Gordon Murray, the mastermind behind the legendary McLaren F1 and the Mercedes SLR McLaren, needs no introduction. Having designed numerous Formula 1 cars for Brabham and McLaren during his illustrious career, the 72-year-old South African designer has decided to start a new adventure by working on a new production model under the IGM brand. Originally announced in October 2017, the mid-engined coupe boasting advanced aero will attempt to evoke the spirit of the world’s fastest naturally aspirated car – the F1.
Evo magazine had the opportunity to sit down and chat with Murray about the new sports car, and thankfully we now have some preliminary technical specifications to ease the wait until the official reveal expected to take place at some point in 2019 or even later.
For starters, one of the main goals is to keep the vehicle as light as possible, with the target being less than 1,000 kilograms. It will be based on the iStream Superlight platform, an evolution of the iStream setup underpinning the new TVR Griffith. The main difference will be a switch from a steel frame to extruded aluminium to cut the structure's weight by 35 percent compared to the first-gen iStream and at the same time more than 50 percent over a regular car’s structure made from a mix of steel and aluminium.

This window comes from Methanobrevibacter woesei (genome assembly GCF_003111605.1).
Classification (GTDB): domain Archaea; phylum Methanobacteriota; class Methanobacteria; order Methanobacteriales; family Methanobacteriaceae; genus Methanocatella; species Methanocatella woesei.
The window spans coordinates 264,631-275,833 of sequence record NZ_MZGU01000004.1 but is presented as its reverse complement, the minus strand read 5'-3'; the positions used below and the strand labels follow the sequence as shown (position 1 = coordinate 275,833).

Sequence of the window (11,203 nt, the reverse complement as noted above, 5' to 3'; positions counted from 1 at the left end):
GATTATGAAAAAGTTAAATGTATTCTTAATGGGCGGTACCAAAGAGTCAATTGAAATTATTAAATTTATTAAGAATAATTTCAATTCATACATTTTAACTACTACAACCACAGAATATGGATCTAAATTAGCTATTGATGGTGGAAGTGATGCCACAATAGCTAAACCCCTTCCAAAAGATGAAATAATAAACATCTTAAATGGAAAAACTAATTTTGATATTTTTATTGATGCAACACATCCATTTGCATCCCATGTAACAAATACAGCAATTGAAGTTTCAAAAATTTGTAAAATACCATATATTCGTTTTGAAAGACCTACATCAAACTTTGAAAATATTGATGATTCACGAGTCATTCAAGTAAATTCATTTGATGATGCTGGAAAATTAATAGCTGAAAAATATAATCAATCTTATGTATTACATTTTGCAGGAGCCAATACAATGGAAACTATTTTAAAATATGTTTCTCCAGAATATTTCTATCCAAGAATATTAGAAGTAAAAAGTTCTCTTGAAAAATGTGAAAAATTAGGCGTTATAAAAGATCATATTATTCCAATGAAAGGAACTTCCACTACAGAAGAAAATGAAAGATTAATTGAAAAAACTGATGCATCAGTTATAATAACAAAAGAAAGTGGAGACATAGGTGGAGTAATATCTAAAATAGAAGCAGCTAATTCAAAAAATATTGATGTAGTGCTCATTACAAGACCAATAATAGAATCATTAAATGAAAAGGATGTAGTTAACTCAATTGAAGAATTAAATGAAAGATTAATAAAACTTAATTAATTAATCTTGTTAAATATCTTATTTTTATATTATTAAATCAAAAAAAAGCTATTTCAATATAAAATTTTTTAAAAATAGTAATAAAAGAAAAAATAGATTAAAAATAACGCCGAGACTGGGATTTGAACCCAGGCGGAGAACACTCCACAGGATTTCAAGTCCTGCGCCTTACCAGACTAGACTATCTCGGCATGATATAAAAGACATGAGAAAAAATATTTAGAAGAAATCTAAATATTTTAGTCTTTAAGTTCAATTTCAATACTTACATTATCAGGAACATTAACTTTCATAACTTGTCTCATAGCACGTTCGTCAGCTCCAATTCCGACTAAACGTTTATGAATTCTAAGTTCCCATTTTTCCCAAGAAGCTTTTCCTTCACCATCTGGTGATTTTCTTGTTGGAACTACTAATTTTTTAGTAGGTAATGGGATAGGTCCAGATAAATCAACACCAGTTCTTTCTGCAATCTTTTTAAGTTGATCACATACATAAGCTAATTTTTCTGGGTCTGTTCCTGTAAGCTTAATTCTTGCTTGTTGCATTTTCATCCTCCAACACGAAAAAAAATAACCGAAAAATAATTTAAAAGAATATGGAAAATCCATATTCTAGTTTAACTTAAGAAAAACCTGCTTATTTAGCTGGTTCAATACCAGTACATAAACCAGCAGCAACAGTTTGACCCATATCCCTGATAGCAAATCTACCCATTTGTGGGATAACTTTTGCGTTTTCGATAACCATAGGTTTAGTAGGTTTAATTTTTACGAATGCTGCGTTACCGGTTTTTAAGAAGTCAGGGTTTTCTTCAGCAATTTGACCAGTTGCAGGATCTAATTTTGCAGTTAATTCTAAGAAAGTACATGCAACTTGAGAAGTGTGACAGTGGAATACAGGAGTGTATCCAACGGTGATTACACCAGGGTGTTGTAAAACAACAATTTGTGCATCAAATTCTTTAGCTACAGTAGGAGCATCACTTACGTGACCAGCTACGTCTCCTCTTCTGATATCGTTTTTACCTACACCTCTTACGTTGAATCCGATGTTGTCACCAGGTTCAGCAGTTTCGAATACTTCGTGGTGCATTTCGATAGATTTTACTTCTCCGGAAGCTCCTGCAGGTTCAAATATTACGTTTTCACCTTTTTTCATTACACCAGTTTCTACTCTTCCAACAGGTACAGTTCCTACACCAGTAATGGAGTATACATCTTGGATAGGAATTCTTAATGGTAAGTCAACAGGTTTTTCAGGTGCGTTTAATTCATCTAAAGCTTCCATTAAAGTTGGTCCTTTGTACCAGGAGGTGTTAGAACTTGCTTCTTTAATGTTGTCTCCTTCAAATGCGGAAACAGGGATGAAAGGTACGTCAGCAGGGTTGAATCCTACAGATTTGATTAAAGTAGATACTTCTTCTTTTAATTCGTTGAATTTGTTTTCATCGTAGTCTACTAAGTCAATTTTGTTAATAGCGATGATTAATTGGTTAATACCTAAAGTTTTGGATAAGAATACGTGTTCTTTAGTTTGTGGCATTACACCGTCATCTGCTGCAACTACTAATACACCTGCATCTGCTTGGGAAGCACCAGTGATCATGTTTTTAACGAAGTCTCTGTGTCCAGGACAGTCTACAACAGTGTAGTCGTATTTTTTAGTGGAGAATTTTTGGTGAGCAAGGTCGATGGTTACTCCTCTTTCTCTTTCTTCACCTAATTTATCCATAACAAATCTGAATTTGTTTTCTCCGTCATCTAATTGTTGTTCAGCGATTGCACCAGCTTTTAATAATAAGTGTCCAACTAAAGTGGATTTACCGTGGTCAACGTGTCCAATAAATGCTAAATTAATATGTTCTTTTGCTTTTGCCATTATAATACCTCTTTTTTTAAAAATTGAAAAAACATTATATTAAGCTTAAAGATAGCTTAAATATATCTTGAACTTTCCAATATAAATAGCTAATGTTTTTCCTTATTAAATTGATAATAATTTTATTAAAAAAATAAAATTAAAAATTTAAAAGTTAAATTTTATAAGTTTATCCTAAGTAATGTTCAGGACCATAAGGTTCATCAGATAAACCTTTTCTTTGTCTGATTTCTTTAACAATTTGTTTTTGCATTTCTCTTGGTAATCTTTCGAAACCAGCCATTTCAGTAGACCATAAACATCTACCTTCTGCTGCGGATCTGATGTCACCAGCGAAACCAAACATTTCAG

There’s also the matter of size, and in today’s world where the streets are always crowded, Murray argues the yet-to-be-named car has to be relatively small, though not the size of a micro car. The man behind the T25 city car and the Yamaha Sports Ride concept believes a compact car brings numerous advantages aside from occupying less space, it’s also cheaper to make by using fewer raw materials. Not only that, but it’s better for people who actually enjoy driving and are in the market for a true driver-focused car.
While Murray didn’t disclose the identity of the engine, he did say the company is close to signing an agreement with a partner for a powertrain IGM will be able to adapt for future models. He went on to mention it will be an “exciting” and "pure" engine, one that will “surprise a few people” and will be perfect for the car by providing an optimal horsepower and torque delivery.
The transmission is also a missing piece of the puzzle, with Murray mentioning it won’t be a DSG or a torque converter type of ‘box. He admits an automatic is quicker than a manual when it comes to changing gears, but “in chasing milliseconds we’ve excluded the driver.” This leads us to believe the car will be offered with a traditional manual transmission.